Hello and welcome to the first issue of Server-Side Swift Newsletter!
I myself was excited when Apple announced that Swift is going to be open-source. And while it’s huge for iOS community to be able to have impact on the language evolution, it’s as important for developing ports of Swift toolchain for other platforms. It’s great that Apple delivered Swift for Linux as a first-class port, and obviously Linux is the first OS to consider when you develop server-side software. We all see how quickly server-side Swift is evolving, so in this newsletter I’m going to highlight the best content that will help you to keep track of the blooming ecosystem.
While main focus will be Swift on Linux, I think it’s worth mentioning other related content from time to time, such as Swift on bare metal, backend architecture etc.
I hope you enjoy it and I’m looking forward to your feedback! Give me a shout on twitter or just reply to the newsletter email.
Qutheory has just published a list of videos and articles that will help you to get started with Vapor framework. It covers both the basic level overview and some more advanced topics.
Ankit Aggarwal has published a site where you can keep track of Swift nightly builds for different platforms, including Raspberry Pi and BeagleBone Black builds. While builds provided by Apple are good enough for general use, those aren’t updated frequently enough if you try to track latest development of the compiler, Foundation or the package manager. Now in most cases you can avoid waiting for the toolchain to compile locally which takes long enough even on powerful hardware.
Brian Gesiak built a package for Atom editor with a lot of cool features: building, testing, autocompletion, type hints and automatic formatting of Swift code. I’m looking forward to seeing the rest of the roadmap implemented: real-time error checks, remote development/debugging and others. I hope that SourceKit is ported to other platforms really soon so that
nuclide-swift becomes cross-platform as well. Remote cross-platform debugging is going to be especially neat for server-side code.
IBM Swift Package Catalog was recently updated to version 0.5 which introduces integration with IBM Swift Sandbox. Now packages with sample code have “Try in Sandbox” button displayed on their pages in the catalog. Check out a SwiftJSON sample in the sandbox with just a press of a button.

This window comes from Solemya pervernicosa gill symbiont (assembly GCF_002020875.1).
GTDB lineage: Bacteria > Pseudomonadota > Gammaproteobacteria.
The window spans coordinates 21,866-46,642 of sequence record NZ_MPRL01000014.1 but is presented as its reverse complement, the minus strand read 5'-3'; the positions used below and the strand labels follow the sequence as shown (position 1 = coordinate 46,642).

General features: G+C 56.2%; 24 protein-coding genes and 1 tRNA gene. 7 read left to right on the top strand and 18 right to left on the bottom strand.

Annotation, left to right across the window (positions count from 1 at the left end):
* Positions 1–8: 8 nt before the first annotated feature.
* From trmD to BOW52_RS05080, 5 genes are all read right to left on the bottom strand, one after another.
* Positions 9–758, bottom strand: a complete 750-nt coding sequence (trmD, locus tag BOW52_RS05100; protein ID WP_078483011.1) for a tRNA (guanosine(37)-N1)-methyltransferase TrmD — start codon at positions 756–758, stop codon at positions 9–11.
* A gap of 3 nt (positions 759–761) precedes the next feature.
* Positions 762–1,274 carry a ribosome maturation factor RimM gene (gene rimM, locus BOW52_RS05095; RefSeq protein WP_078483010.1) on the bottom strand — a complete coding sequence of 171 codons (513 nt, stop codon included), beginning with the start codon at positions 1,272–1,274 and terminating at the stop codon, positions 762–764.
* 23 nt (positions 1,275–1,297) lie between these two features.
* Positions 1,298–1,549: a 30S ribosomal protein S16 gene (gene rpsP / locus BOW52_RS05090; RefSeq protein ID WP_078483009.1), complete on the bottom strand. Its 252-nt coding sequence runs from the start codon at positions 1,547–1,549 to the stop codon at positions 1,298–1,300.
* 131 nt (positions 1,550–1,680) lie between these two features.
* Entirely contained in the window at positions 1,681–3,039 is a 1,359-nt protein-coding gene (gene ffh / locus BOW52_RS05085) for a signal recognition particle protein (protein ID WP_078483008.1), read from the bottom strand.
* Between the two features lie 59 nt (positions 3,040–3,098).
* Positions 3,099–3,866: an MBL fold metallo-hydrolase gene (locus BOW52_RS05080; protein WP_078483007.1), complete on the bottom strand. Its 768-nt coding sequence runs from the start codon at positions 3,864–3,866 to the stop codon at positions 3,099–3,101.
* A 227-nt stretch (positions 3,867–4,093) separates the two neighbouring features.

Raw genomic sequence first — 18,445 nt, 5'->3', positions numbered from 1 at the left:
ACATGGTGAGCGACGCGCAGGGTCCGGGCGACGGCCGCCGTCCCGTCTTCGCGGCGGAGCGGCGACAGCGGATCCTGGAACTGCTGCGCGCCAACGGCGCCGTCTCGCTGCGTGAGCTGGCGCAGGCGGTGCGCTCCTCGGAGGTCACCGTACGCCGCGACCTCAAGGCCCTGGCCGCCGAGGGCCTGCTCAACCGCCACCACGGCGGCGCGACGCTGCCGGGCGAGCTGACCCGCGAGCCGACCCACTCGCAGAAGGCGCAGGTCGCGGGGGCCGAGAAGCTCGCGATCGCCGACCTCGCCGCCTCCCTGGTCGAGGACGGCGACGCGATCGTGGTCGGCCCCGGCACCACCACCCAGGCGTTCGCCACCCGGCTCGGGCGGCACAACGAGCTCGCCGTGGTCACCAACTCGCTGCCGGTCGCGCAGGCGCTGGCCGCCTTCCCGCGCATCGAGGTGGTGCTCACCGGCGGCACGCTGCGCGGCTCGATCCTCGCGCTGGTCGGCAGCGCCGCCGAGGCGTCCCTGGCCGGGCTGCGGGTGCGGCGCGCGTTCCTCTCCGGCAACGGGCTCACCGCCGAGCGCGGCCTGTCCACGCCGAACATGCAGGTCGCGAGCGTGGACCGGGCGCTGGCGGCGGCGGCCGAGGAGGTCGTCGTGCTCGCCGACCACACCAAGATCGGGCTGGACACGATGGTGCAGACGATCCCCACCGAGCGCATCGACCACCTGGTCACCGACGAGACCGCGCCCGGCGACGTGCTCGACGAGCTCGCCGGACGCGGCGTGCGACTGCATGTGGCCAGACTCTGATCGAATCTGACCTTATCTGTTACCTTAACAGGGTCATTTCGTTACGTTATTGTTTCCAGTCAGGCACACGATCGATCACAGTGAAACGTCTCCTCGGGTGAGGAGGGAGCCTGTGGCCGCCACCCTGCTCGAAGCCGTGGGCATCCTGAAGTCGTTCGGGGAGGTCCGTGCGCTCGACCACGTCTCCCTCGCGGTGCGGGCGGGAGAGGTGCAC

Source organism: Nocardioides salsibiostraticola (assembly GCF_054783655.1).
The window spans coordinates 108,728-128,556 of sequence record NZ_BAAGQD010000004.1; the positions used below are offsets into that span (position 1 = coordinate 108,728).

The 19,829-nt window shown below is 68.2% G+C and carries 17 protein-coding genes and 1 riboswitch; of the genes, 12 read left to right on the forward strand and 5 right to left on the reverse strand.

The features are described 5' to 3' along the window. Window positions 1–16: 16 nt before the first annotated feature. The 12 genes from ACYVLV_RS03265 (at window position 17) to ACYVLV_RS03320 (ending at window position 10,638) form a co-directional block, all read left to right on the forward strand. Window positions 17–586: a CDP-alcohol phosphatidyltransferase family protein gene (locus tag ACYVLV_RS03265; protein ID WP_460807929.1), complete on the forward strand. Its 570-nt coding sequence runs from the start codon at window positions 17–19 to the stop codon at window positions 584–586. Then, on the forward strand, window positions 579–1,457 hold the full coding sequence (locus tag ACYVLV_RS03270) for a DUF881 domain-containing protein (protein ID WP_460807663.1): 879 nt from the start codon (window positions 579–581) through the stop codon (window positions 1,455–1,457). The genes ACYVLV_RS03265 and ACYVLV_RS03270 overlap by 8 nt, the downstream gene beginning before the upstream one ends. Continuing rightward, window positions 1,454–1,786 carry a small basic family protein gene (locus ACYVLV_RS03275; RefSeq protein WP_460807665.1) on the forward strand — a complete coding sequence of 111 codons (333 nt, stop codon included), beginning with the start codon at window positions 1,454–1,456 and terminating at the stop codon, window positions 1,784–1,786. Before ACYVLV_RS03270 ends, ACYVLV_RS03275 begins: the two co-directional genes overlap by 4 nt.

A longform post by Mike Roberts:
Serverless is a hot topic in the software architecture world. We’re already seeing books, open source frameworks, plenty of vendor products, and even a conference dedicated to the subject. But what is Serverless and why is (or isn’t) it worth considering? Through this evolving publication I hope to enlighten you a little on these questions.
I tracked some of the PR’s merged recently and here are few interesting highlights:
While NS prefixes were stripped in Foundation that shipped with Xcode 8 beta 1, Swift 3.0 Preview 2 for Linux still ships Foundation with NS prefixes, which is not great when you test your code both on macOS and Linux. It does look like Swift 3.0 Preview 3 is finally going to have this fixed and Foundation APIs will be roughly the same.
Initial Implementation of Stream and NSOutputStream and initial port to Swift 3 Dispatch API were merged.
There is still a huge chunk of APIs still not implemented, namely
NSURLSessionand friends. While some of these gaps can be covered by Open Swift, it’s still not ideal for cross-platform code and I hope that these APIs will be implemented by Swift 3.0 release time. In the meantime, here is
NSURLSessionPR to keep an eye on.
CommandLine by Ben Gollmer recently had support for Swift 3 added. The library provides easy handling of command-line arguments and supports both macOS and Linux.
BTree by Karoly Lorentey has Swift 3 support in development. It doesn’t look like there’s anything that prevents compiling this code on Linux. I would definitely give it a try:
This project provides an efficient in-memory B-tree implementation in pure Swift, and several useful ordered collection types that use B-trees for their underlying storage:
SlackKit 2.0.0 by Peter Zignego was tagged yesterday 🎉
This is a Slack client library for OS X, iOS, and tvOS written in Swift. It’s intended to expose all of the functionality of Slack’s Real Time Messaging API as well as the web APIs that are accessible to bot users. SlackKit also supports Slack’s OAuth 2.0 flow including the Add to Slack and Sign in with Slack buttons, incoming webhooks, slash commands, and message buttons.
SlackKit also has alpha support for: Swift 3, Linux
swift-build-dev mailing list doesn’t have as much traffic as
swift-evolution, but that means it’s much easier to track ongoing SwiftPM evolution. Anders Bertelrud has just posted this proposal for preliminary discussion:
The Swift Package Manager uses a convention-based rather than a declarative approach for various aspects of package configuration. This is as true of the naming and structure of tests as of other kinds of targets.
However, the current conventions are somewhat inconsistent and unintuitive, and they also do not provide enough flexibility. This proposal seeks to address these problems through updated conventions.